Arts for Arts Sake awards grants to local artists

Three local artists have been awarded $1,000 grants to further their career development, thanks to Arts For Arts Sake (AFAS).

Arts for Arts Sake awards grants to local artists
January 03
00:00 2019

By Judie Holcomb-Pack

Three local artists have been awarded $1,000 grants to further their career development, thanks to Arts For Arts Sake (AFAS). Shabaka James, Ramon Dickenson and Owens Daniels were honored with Wild Dog Initiative grants at the annual AFAS Christmas party held on Dec. 15.

AFAS began the Wild Dog Initiative in 2014 with board approval to give up to five grants annually in amounts up to $1,000. Julie Knabb, art director and chair of the arts education committees at AFAS, said, “We have always had mentoring programs, but felt we needed to offer something more personal to help artists develop and advance their careers.”

When talking with their member artists, she discovered that artists often didn’t have enough supplies or equipment to finish their work for a show. Emerging artists in particular lacked funds to cover such expenses as framing their art.

To be eligible for the grant, an artist must be a member of AFAS and had to submit a grant application that included such information as what work they had done so far, their future goals, what the money would be used for, and a budget. A three-member committee reviewed each request and the approval had to be unanimous among the committee members.

Arts for Arts Sake was started in 2007 when a small group of art enthusiasts came together with the idea of supporting local artists. They opened the Red Dog Gallery on Trade Street, and that led to organizing Arts on Sunday activities in May and September. AFAS was instrumental in the building of Artivity Park, a half-acre public art park on Liberty Street. The AFAS building downtown at 630 N. Liberty St. now houses the Red Dog Gallery, Studio 2, featuring jewelry and other wearable art, artist studio space for rent, and the Unleashed Arts Center, which is a community arts education center.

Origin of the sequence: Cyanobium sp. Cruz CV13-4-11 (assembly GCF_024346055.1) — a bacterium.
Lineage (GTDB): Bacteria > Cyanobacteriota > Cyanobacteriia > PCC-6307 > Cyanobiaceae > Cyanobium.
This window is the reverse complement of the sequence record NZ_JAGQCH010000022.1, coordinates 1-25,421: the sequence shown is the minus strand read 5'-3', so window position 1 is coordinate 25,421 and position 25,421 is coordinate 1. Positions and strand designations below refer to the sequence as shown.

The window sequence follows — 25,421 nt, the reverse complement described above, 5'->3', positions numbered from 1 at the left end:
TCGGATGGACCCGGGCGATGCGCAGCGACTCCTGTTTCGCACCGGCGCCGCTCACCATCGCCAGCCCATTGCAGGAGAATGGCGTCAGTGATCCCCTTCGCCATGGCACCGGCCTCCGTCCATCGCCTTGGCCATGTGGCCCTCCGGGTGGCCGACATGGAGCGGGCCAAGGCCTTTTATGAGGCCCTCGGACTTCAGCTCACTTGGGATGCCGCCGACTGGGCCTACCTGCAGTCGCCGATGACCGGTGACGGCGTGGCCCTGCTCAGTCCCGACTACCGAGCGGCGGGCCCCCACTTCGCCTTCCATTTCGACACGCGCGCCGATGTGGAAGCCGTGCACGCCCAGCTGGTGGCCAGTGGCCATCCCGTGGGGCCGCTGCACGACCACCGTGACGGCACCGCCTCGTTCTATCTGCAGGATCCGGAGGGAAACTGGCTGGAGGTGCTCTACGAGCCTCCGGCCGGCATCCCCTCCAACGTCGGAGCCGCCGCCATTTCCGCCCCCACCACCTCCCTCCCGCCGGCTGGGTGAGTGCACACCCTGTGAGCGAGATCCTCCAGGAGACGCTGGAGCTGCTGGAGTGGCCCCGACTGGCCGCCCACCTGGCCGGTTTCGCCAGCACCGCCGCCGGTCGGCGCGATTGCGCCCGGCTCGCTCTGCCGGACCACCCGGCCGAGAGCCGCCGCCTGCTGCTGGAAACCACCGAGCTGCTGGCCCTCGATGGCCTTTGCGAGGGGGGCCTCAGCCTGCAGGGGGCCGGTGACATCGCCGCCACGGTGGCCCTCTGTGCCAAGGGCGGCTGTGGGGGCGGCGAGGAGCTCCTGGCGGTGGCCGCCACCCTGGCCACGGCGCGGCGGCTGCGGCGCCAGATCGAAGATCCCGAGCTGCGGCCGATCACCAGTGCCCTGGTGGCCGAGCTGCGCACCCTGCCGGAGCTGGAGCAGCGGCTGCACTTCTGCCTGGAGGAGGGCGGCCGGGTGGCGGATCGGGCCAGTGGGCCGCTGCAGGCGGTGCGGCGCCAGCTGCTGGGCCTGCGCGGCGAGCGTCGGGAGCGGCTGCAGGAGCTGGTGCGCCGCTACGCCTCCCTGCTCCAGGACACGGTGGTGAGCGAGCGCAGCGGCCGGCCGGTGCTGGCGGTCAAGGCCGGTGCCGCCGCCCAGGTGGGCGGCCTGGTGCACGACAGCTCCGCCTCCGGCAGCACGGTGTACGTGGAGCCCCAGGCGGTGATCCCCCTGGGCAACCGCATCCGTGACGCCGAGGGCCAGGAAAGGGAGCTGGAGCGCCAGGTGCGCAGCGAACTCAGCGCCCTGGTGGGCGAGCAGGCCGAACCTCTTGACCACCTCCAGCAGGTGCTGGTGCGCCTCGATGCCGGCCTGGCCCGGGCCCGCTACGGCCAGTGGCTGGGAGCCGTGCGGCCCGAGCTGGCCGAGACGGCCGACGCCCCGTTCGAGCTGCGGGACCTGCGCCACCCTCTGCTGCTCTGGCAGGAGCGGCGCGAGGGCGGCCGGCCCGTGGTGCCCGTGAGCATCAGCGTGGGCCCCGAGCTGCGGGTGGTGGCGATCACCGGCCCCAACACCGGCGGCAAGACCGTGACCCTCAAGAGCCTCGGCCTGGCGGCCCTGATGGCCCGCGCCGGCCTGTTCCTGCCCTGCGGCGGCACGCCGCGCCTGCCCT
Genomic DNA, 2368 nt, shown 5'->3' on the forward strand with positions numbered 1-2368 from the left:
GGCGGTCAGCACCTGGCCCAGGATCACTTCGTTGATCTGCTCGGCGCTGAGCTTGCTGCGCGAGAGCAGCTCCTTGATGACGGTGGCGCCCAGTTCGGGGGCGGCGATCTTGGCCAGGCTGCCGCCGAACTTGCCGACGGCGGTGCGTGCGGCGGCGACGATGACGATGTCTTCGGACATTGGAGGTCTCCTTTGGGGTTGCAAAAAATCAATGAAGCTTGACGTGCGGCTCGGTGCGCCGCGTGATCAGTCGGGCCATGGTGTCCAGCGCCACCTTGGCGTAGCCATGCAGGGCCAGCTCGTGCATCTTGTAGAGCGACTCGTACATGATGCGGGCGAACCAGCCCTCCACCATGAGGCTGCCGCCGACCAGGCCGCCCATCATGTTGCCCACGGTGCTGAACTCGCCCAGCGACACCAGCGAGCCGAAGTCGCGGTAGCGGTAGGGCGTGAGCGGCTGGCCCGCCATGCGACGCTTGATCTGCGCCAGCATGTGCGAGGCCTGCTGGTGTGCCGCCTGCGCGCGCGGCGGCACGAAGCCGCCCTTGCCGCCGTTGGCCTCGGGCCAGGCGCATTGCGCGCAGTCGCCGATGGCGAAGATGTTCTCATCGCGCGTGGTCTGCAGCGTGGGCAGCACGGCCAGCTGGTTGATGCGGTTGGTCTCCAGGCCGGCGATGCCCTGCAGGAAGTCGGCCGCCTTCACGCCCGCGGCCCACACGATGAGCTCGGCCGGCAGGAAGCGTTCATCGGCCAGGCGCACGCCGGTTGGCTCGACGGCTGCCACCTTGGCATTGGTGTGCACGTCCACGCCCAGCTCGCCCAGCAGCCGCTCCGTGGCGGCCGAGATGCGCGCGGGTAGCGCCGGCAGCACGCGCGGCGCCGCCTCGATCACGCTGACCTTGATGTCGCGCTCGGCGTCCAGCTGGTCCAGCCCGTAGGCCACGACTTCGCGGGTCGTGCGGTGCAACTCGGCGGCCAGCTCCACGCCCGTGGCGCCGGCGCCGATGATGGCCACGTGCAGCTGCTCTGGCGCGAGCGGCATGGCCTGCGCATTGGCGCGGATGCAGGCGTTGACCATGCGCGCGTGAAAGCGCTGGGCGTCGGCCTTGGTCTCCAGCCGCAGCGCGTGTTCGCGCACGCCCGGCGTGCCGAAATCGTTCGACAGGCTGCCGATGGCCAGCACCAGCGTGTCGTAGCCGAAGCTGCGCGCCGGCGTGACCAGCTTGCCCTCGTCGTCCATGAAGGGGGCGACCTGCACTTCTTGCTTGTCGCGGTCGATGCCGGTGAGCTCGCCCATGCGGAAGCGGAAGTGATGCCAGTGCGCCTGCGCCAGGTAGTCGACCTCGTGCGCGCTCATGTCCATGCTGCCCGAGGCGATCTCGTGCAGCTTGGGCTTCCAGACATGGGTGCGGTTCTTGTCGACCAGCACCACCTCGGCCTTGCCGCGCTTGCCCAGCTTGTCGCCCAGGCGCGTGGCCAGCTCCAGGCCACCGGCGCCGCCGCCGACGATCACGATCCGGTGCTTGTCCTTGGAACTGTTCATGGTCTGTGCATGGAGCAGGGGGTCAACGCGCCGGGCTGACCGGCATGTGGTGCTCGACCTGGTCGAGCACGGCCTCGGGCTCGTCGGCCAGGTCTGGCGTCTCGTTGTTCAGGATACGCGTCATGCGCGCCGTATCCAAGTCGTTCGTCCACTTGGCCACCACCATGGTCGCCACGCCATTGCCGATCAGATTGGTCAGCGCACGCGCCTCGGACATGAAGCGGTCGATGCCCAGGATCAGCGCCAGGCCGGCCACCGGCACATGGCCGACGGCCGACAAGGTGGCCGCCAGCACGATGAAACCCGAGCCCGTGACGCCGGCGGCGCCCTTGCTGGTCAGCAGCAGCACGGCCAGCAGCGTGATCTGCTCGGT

Harry Knabb, chairman of the AFAS Group, said they recognized the need for a gallery. “We felt emerging artists didn’t have a venue to show their art.” The Red Dog Gallery gives artists a place to introduce their art to the public and to offer it for sale.

Julie Knabb said, with gentrification occurring downtown, that the AFAS building would be a permanent anchor for the arts. “We didn’t want to some day see a plaque on Sixth & Trade Street that said, ‘The Arts District used to be here.’” Creating a permanent space where artists and the public could meet was an important goal of AFAS.

Currently, AFAS has over 600 members, including artists, craftsmen and writers. They will be adding performance art next year, as well as expanding their community outreach and education.

The grant recipients have varied goals for the use of their grants. Ramon Dickenson focuses on movement, photography and film, and hopes to complete a documentary on movement that is currently in progress.

Shabaka James is a portrait artist and will use the grant money to further develop his career as a portrait artist.

Owens Daniels, a photographer, is working on the “What About Me?” project, which involves older gay men and the effect of domestic and social abuse, using photography as a communication tool to tell stories. He will use the grant money to update his photography equipment.

Daniels said about receiving the award, “I want to thank AFAS for this award. It is a great honor to receive, it acknowledges all the hard work and commitment that goes into the role of an artist and energy it takes to pursue a project from beginning to end.” Daniels also commented about being a member of AFAS. “My membership and this award has taught me as an artist the value of support over dollars from the arts community, for it’s that support system that I could tap into and draw strength to create.”

Julie Knabb says that AFAS has big plans for 2019, including stepping up their adult education program and kicking off their Business of Art lecture series. With these new programs, “We’re putting our toes in the water,” she said.

For more information about AFAS, visit

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